Triosephosphate isomerase deficiency (Triosephosphate isomerase deficiency) - Gen TPI1.

Triosephosphate isomerase deficiency is a disease characterized by anemia, impaired movement, increased susceptibility to infections, and muscle weakness that can affect breathing and heart function.

In this disease, hemolytic anemia begins in childhood and leads to tiredness, paleness and shortness of breath. These individuals have an excess of iron and bilirubin in the peripheral blood, causing jaundice. For its part, the movement problems usually become apparent at 2 years of age in people with deficient triosephosphate and are due to the deterioration of motor neurons. This deficiency leads to atrophy and other movement problems typical of the disease, including dystonia, tremor, hypotonia and seizures. In addition, people with triosephosphate deficiency are at increased risk of developing most common bacterial infections of the respiratory tract. The weakness of other muscles, such as the heart and diaphragm can lead to respiratory problems, and ultimately to respiratory failure.

These individuals often do not survive beyond infancy due to respiratory failure. In some rare cases, affected individuals without deep nerve damage or muscle weakness have lived to adulthood.

This process is due to mutations in the TPI1 gene, located on the short arm of chromosome 12 (12p13). This gene encodes the enzyme triosephosphate 1. This enzyme is involved in the process of glycolysis. During glycolysis, glucose is broken down to produce energy for cells. Triosephosphate isomerase enzyme the 1 performs a specific reaction during glycolysis: the conversion of dihydroxyacetone phosphate molecule (DHAP) to glyceraldehyde 3-phosphate. This conversion can go both ways, which means that the enzyme can also convert back glyceraldehyde 3-phosphate in DHAP. Other additional steps become glyceraldehyde 3-phosphate into other molecules that ultimately produce energy as a molecule called ATP. For triosephosphate isomerase 1 enzyme is active, it must bind to another enzyme triosephosphate 1, forming a complex of two enzymes called dimer.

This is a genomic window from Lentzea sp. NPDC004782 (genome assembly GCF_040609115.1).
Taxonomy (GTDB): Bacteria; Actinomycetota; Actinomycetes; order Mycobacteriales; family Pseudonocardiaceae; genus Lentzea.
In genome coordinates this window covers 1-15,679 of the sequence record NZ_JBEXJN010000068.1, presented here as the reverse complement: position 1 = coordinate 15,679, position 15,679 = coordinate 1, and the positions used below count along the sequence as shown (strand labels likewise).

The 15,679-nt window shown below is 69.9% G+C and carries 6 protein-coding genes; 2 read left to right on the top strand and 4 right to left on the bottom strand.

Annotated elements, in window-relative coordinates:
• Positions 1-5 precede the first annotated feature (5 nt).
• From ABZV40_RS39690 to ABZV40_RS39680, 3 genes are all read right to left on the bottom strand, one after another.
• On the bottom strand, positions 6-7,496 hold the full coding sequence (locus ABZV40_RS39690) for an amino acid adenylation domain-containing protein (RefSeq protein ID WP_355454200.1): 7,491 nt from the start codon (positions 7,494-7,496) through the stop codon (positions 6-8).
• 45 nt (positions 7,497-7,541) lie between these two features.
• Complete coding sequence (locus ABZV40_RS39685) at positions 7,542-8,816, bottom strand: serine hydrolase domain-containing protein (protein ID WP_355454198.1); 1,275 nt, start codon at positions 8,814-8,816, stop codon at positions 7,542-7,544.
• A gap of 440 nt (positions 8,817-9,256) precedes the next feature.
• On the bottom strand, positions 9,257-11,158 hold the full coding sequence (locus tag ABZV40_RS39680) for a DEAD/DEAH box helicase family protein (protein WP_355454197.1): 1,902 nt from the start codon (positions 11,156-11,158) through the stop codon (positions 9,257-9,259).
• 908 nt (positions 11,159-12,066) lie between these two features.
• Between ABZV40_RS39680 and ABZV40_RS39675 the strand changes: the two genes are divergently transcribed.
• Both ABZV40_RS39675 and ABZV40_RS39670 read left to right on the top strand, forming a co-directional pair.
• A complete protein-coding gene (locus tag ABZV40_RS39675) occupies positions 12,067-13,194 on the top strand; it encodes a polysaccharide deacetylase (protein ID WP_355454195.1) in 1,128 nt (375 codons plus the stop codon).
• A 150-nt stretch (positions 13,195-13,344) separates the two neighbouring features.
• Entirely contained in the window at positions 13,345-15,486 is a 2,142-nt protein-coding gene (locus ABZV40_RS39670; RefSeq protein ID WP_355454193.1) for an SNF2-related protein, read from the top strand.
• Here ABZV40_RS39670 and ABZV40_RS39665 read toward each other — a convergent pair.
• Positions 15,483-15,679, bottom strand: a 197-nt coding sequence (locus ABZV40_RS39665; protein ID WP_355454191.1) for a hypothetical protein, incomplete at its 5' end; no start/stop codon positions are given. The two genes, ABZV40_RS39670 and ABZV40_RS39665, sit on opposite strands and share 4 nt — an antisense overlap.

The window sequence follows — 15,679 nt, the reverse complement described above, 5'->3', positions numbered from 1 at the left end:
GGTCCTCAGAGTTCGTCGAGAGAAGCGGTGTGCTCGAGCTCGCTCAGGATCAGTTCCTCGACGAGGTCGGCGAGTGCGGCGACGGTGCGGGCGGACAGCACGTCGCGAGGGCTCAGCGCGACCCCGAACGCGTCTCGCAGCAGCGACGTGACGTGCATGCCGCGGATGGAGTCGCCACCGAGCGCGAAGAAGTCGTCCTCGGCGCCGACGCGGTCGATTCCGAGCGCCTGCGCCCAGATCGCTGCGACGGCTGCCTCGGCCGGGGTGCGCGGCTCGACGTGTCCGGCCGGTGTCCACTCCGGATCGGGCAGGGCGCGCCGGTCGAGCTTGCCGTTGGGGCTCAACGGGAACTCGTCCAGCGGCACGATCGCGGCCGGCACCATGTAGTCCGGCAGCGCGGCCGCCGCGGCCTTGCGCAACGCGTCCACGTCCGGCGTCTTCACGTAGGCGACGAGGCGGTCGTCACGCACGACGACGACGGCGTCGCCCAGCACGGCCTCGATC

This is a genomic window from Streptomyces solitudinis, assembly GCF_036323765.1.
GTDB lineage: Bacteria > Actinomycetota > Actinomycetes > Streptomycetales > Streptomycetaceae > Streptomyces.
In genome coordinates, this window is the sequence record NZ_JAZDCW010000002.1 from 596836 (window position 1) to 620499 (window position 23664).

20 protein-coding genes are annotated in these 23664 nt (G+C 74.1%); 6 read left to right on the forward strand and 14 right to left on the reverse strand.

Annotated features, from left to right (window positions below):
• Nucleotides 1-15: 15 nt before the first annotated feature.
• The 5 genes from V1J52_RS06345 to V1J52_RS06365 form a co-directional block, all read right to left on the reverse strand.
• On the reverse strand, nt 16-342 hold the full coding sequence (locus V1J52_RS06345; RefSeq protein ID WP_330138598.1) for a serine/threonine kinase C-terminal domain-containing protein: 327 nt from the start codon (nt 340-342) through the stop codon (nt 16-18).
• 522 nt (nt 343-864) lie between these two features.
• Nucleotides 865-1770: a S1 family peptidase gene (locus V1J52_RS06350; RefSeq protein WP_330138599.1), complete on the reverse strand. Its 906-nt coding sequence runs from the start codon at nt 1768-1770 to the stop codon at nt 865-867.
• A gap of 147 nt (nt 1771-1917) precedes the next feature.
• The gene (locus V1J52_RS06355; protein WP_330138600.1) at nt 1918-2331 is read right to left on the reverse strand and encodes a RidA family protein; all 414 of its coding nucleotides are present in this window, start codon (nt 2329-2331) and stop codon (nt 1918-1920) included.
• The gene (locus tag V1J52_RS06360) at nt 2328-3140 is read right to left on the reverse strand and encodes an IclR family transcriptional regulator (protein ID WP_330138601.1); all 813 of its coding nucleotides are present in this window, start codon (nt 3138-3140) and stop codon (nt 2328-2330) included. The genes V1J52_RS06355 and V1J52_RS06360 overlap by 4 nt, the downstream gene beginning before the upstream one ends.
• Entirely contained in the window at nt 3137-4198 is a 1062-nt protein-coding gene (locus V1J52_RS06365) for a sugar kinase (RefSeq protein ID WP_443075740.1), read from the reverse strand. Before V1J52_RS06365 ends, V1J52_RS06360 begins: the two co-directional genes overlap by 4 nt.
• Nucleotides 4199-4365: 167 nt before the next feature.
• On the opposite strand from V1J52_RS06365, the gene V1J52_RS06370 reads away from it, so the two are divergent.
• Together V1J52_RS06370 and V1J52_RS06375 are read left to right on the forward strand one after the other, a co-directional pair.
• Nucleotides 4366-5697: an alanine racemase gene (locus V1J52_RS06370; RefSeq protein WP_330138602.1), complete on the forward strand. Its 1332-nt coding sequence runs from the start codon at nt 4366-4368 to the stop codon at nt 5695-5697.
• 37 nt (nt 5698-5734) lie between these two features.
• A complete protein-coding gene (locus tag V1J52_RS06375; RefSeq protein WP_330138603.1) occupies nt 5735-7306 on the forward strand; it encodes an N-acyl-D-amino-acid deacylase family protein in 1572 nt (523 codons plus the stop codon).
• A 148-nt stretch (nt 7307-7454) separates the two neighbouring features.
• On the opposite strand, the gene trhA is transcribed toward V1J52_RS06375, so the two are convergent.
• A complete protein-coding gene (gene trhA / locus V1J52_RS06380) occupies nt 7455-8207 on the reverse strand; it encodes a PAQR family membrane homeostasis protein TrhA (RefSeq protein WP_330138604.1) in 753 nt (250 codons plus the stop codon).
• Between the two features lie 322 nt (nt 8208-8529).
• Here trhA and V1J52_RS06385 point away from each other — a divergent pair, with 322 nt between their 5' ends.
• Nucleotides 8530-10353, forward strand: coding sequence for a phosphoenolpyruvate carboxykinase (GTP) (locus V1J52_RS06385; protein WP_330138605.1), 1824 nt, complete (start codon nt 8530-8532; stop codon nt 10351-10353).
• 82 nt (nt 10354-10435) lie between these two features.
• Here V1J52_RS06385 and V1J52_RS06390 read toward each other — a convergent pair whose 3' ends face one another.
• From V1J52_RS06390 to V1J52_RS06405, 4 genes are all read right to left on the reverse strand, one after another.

They have identified at least 12 mutations in the TPI1 gene in people with deficient triosephosphate. These mutations may lead to encoding an enzyme with reduced function. Consequently, glycolysis deteriorates and the cells have a decreased power supply. A mutation of the TPI1 gene is responsible for about 80% of cases triosephosphate deficiency. This change replaces glutamic acid amino acid with the amino acid aspartic acid at position 104 in the triosephosphate isomerase enzyme 1 (Glu104Asp or E104D). This mutation causes instability of the enzyme and impairs their ability to form a dimer and become active. In addition, red blood cells depend solely on the breakdown of glucose for energy. No functional enzyme triosephosphate 1 to convert DHAP to glyceraldehyde 3-phosphate, DHAP accumulate erythrocytes, which is toxic at high concentrations. Unlike other cells, erythrocytes have no alternative pathways to decompose DHAP. Due to the accumulation of DHAP and lack of cellular energy, erythrocytes die earlier than normal.

Cells with high energy demands, as nerve cells in the brain, white blood cells and heart muscle cells are also susceptible to cell death due to energy reduction caused by the alteration of glycolysis. Nerve cells in the cerebellum are particularly affected in people with this disease. Death of red and white blood cells, nerve cells in the brain and heart muscle cells leads to the signs and symptoms of deficiency triosephosphate.

This disease is inherited in an autosomal recessive pattern, which means that both copies of the gene in every cell must have mutations for alteration is expressed. The parents of an individual with an autosomal recessive disease have a copy of the mutated gene, but usually show no signs and symptoms of the disease.

Tests in IVAMI: in IVAMI perform detection of mutations associated with deficiency triosephosphate by complete PCR amplification of the exons of the TPI1 gene, and subsequent sequencing.

Samples recommended: EDTA blood collected for separation of blood leukocytes, or impregnated sample card with dried blood (IVAMI may mail the card to deposit the blood sample).